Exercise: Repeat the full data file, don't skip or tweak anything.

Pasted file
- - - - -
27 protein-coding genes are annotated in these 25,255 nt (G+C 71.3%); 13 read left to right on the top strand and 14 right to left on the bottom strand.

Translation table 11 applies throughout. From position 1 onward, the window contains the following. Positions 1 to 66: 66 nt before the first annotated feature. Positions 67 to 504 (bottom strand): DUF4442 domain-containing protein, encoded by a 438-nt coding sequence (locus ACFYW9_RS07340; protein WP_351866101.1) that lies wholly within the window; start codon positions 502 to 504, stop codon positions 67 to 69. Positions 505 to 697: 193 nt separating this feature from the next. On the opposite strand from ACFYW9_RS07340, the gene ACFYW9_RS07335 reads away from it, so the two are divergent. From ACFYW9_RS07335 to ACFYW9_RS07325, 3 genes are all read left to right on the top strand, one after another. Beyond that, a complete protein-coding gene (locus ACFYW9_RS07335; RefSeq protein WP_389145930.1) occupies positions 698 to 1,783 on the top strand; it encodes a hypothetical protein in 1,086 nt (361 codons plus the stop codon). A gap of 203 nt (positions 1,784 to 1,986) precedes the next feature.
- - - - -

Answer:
27 protein-coding genes are annotated in these 25,255 nt (G+C 71.3%); 13 read left to right on the top strand and 14 right to left on the bottom strand.

Translation table 11 applies throughout. From position 1 onward, the window contains the following. Positions 1 to 66: 66 nt before the first annotated feature. Positions 67 to 504 (bottom strand): DUF4442 domain-containing protein, encoded by a 438-nt coding sequence (locus ACFYW9_RS07340; protein WP_351866101.1) that lies wholly within the window; start codon positions 502 to 504, stop codon positions 67 to 69. Positions 505 to 697: 193 nt separating this feature from the next. On the opposite strand from ACFYW9_RS07340, the gene ACFYW9_RS07335 reads away from it, so the two are divergent. From ACFYW9_RS07335 to ACFYW9_RS07325, 3 genes are all read left to right on the top strand, one after another. Beyond that, a complete protein-coding gene (locus ACFYW9_RS07335; RefSeq protein WP_389145930.1) occupies positions 698 to 1,783 on the top strand; it encodes a hypothetical protein in 1,086 nt (361 codons plus the stop codon). A gap of 203 nt (positions 1,784 to 1,986) precedes the next feature.